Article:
NMNH National Museum of Natural History, Smithsonian Institution, Washington, DC

NMV National Museum of Victoria, Victoria, Australia

NZGS New Zealand Geological Survey (now the GNS), Lower Hutt, New Zealand

RGM National Museum of Geology and Mineralogy (at present Naturalis Biodiversity Center, Leiden)

SAM South African Museum, Cape Town

SIPHILEXP Smithsonian Institution Philippines Expedition

SWIO Southwest Indian Ocean

Sx, Cx, Px Cycle of septa, costae, or pali, respectively, designated by numerical subscript

Sx>Sy In the context of a septal formula, septa of cycle x are wider than those of cycle y

Sx°>Sy° In the context of a septal formula, septa size class x are wider than those of size class y

TIUS Institute of Geology and Paleontology, Tohoku (Imperial) University, Sendai, Japan

USNM United States National Museum (now the NMNH)

Key to the Transversely-Dividing Flabellid Genera

1 Columella rudimentary (trabecular) or absent 2
1’ Columella lamellar or fascicular 4
2 Anthocyathus buds only from a basal anthocaulus 3
2’ Anthocyathi bud from basal anthocaulus (transverse division) and from lateral edges of anthocaulus (forming anthoblasts) Blastotrochus (1 species)
3 Anthocyathus usually fan-shaped with divergent thecal edges, but if compressed-cylindrical in shape, the latter bear edge spines; base of anthocaulus not stereome-reinforced Truncatoflabellum (38 species)
3’ Anthocyathus compressed-cylindrical in shape (edge angle 0-5°), lacking lateral spines; base of anthocaulus stereome-reinforced Placotrochides (4 species)
4 Columella lamellar Placotrochus (1 species)
4’ Columella fascicular Falcatoflabellum (1 species)

Guide to the literature, distribution, and remarks

Family Flabellidae Bourne, 1905

Truncatoflabellum Cairns, 1989b

Flabellum: Milne Edwards and Haime 1848: 257, 259 (in part: flabelline tronquees).—Vaughan and Wells 1943: 226-227 (in part).—Wells 1956: F432 (in part).—Zibrowius 1974: 19 (in part: group 2, but not B. nutrix).

Truncatoflabellum Cairns, 1989b: 60–61; 1994: 75; 1995: 113.—Cairns and Kitahara 2012: 14 (key to genus).


Asexual reproduction by apical transverse division of corallum, resulting in distal anthocyathus and basal anthocaulus. Corallum usually laterally compressed and fan shaped, having one or more pairs of thecal edge spines or crests; some species compressed-cylindrical in shape but these always laterally spinose, whereas some fan-shaped coralla lack spines and crests. Columella absent or represented by a fusion of the lower, axial edges of larger septa. Anthocaulus not stereome-reinforced.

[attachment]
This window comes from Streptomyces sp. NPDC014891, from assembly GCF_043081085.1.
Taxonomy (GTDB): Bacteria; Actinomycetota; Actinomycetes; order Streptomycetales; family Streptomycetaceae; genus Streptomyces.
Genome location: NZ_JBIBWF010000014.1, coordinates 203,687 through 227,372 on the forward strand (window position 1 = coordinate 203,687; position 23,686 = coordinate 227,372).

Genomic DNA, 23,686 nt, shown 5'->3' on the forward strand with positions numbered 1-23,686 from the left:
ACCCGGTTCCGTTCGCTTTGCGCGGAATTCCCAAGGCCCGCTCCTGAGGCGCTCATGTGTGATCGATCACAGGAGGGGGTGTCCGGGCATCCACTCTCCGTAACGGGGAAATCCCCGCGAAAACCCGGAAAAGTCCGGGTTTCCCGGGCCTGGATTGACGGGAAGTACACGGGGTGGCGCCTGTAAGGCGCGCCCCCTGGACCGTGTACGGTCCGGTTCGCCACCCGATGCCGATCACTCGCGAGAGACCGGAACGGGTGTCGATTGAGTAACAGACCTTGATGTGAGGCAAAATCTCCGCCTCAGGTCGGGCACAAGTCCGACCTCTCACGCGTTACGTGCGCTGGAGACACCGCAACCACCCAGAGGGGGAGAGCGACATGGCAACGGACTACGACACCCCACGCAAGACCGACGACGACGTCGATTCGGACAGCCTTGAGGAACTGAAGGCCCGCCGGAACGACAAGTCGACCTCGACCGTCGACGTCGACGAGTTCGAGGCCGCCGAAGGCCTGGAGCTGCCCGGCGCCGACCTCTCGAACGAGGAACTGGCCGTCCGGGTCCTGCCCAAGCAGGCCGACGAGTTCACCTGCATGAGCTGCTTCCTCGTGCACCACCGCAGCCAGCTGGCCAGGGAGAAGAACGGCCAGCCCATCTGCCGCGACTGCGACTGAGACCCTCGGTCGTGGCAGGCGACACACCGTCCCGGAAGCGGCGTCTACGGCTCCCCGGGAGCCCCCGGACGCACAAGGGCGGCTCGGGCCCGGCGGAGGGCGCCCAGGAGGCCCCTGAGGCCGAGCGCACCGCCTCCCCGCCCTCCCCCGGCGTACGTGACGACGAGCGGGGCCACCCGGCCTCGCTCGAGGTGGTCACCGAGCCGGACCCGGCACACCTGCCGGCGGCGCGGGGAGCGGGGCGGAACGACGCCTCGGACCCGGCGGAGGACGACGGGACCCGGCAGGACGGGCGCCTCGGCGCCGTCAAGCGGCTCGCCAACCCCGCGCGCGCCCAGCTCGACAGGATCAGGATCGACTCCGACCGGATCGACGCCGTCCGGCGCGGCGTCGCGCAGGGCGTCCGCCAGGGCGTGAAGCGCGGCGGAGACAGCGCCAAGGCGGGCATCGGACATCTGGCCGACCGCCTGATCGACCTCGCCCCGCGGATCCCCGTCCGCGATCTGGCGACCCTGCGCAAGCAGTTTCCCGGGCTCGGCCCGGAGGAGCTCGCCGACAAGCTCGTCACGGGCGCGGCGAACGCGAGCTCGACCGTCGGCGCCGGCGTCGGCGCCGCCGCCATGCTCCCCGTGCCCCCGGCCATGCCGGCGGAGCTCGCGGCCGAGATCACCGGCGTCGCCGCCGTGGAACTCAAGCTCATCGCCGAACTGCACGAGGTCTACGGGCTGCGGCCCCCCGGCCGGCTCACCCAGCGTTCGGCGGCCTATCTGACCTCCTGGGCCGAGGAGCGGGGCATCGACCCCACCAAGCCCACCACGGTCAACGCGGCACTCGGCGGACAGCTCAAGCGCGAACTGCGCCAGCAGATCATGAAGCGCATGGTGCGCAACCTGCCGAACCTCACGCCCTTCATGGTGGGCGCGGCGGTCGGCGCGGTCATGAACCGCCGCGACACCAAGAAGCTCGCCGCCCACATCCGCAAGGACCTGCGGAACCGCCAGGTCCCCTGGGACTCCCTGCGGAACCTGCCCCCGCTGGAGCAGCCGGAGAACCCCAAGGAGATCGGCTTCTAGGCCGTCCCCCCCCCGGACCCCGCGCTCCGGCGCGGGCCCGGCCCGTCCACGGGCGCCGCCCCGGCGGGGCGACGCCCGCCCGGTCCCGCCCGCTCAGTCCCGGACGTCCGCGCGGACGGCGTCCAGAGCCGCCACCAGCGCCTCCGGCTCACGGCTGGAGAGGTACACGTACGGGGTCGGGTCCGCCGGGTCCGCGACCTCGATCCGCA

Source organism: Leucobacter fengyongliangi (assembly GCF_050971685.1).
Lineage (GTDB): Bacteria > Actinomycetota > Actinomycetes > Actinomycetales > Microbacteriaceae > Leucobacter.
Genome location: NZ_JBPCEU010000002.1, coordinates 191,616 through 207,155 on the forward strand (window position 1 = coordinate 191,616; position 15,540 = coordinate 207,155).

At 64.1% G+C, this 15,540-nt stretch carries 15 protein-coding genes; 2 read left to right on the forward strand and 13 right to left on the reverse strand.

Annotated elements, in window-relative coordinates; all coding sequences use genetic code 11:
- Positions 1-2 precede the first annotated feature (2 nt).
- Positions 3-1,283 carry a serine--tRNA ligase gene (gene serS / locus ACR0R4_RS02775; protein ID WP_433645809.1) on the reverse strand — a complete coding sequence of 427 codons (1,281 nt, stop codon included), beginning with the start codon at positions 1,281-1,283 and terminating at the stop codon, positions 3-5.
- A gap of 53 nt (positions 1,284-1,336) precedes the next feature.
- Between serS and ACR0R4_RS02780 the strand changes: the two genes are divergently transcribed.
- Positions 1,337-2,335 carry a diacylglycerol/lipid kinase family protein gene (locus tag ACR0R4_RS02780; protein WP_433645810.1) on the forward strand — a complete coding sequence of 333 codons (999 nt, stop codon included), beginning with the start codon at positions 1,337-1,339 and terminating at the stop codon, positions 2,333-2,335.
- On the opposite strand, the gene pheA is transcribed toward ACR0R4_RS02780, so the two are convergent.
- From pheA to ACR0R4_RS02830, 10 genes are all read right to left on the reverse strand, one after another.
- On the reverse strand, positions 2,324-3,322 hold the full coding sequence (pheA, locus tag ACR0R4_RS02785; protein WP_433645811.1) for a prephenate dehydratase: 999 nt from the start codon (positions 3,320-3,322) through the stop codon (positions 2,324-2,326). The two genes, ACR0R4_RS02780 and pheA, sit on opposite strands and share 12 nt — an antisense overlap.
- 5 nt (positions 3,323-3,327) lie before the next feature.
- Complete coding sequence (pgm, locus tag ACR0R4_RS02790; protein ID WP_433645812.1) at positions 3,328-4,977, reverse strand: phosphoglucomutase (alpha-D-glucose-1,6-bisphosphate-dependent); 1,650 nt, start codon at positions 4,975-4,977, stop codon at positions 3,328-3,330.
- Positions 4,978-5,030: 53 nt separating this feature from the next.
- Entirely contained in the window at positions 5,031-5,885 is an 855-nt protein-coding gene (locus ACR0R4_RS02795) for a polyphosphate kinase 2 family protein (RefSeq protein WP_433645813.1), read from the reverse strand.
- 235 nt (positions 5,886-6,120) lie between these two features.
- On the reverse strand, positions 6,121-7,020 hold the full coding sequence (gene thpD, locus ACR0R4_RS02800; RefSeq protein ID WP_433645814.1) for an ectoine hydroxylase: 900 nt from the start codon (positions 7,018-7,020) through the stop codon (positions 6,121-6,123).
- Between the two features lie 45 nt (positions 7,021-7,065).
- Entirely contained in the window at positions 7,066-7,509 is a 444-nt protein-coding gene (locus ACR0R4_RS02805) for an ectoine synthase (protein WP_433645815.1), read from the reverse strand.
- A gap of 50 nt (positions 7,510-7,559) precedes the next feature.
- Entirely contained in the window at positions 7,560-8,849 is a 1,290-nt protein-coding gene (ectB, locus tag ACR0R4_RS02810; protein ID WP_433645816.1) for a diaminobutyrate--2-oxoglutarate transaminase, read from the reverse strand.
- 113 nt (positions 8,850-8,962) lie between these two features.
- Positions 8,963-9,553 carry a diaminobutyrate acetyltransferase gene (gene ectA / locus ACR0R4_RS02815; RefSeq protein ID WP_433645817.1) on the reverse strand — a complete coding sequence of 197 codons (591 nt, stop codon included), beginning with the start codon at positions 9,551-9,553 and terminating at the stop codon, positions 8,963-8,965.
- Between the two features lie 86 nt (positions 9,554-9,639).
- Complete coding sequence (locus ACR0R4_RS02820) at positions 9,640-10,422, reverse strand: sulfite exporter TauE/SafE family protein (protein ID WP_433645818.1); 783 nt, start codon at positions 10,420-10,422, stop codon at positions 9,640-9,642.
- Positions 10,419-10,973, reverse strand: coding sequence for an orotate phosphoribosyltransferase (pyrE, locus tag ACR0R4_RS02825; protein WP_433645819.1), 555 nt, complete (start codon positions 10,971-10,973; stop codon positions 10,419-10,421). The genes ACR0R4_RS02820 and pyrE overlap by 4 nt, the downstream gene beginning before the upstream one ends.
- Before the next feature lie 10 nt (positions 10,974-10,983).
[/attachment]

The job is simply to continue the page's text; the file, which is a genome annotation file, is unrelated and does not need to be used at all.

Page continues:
The taxonomic history of this genus extends long before it was officially described, and is recounted and discussed by Cairns (1989b). To briefly reiterate, even as early as 1848 Milne Edwards and Haime (1848) placed these species in a section (=subgenus) they called the “flabelline tronquees”. Squires (1963: 10, 25) strongly felt that this group of species should be separated as a genus different from Flabellum but ultimately did not take an action, waiting for more biological justification. In Zibrowius’ (1974) revision of the family Flabellidae, he placed the transversely-dividing Flabellum as one of three “groups” in the larger conventional genus Flabellum. Finally, in a paper about the various modes of asexual reproduction, Cairns (1989a) suggested that transverse division represented a key innovation that led to an adaptive advantage for living on soft substrates, justifying the naming of a new genus. But, it was not until later in that year that Cairns (1989b) proposed the name Truncatoflabellum. As of this paper, there are 38 known species in the genus, six of these known only as fossils (Table 1).

Transversely dividing flabellids, arranged by predominant geographic region (+ = fossil).

Philippines and Indonesia
Truncatoflabellum Cairns, 1989 (38 spp, including 6 exclusively fossil)
compressum (Lamarck, 1816)
=stokesii (Milne Edwards & Haime, 1848)
=Flabellum oweni Milne Edwards & Haime, 1848
spheniscus (Dana, 1846)
=Flabellum debile Milne Edwards & Haime, 1848
=Flabellum affine Milne Edwards & Haime, 1848
=Flabellum bairdi Milne Edwards & Haime, 1848
=Flabellum profundum Milne Edwards & Haime, 1848
=Flabellum sumatrense Milne Edwards & Haime, 1848
=Flabellum crenulatum Milne Edwards & Haime, 1848